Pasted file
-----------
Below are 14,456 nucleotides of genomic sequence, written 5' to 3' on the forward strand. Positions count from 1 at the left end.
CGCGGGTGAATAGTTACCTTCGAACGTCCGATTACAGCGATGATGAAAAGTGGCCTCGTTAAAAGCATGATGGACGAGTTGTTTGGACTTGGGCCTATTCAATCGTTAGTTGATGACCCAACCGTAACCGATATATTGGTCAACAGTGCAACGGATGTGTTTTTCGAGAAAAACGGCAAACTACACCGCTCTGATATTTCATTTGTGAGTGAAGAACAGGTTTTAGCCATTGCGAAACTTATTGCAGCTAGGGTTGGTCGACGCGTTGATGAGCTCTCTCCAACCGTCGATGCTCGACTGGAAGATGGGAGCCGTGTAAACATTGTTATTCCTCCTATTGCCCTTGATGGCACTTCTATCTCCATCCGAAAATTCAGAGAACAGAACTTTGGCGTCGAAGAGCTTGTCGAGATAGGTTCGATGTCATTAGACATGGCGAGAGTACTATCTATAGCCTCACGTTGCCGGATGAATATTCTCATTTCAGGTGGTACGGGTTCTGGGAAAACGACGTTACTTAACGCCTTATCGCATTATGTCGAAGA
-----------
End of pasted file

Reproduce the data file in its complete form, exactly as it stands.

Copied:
Below are 14,456 nucleotides of genomic sequence, written 5' to 3' on the forward strand. Positions count from 1 at the left end.
CGCGGGTGAATAGTTACCTTCGAACGTCCGATTACAGCGATGATGAAAAGTGGCCTCGTTAAAAGCATGATGGACGAGTTGTTTGGACTTGGGCCTATTCAATCGTTAGTTGATGACCCAACCGTAACCGATATATTGGTCAACAGTGCAACGGATGTGTTTTTCGAGAAAAACGGCAAACTACACCGCTCTGATATTTCATTTGTGAGTGAAGAACAGGTTTTAGCCATTGCGAAACTTATTGCAGCTAGGGTTGGTCGACGCGTTGATGAGCTCTCTCCAACCGTCGATGCTCGACTGGAAGATGGGAGCCGTGTAAACATTGTTATTCCTCCTATTGCCCTTGATGGCACTTCTATCTCCATCCGAAAATTCAGAGAACAGAACTTTGGCGTCGAAGAGCTTGTCGAGATAGGTTCGATGTCATTAGACATGGCGAGAGTACTATCTATAGCCTCACGTTGCCGGATGAATATTCTCATTTCAGGTGGTACGGGTTCTGGGAAAACGACGTTACTTAACGCCTTATCGCATTATGTCGAAGA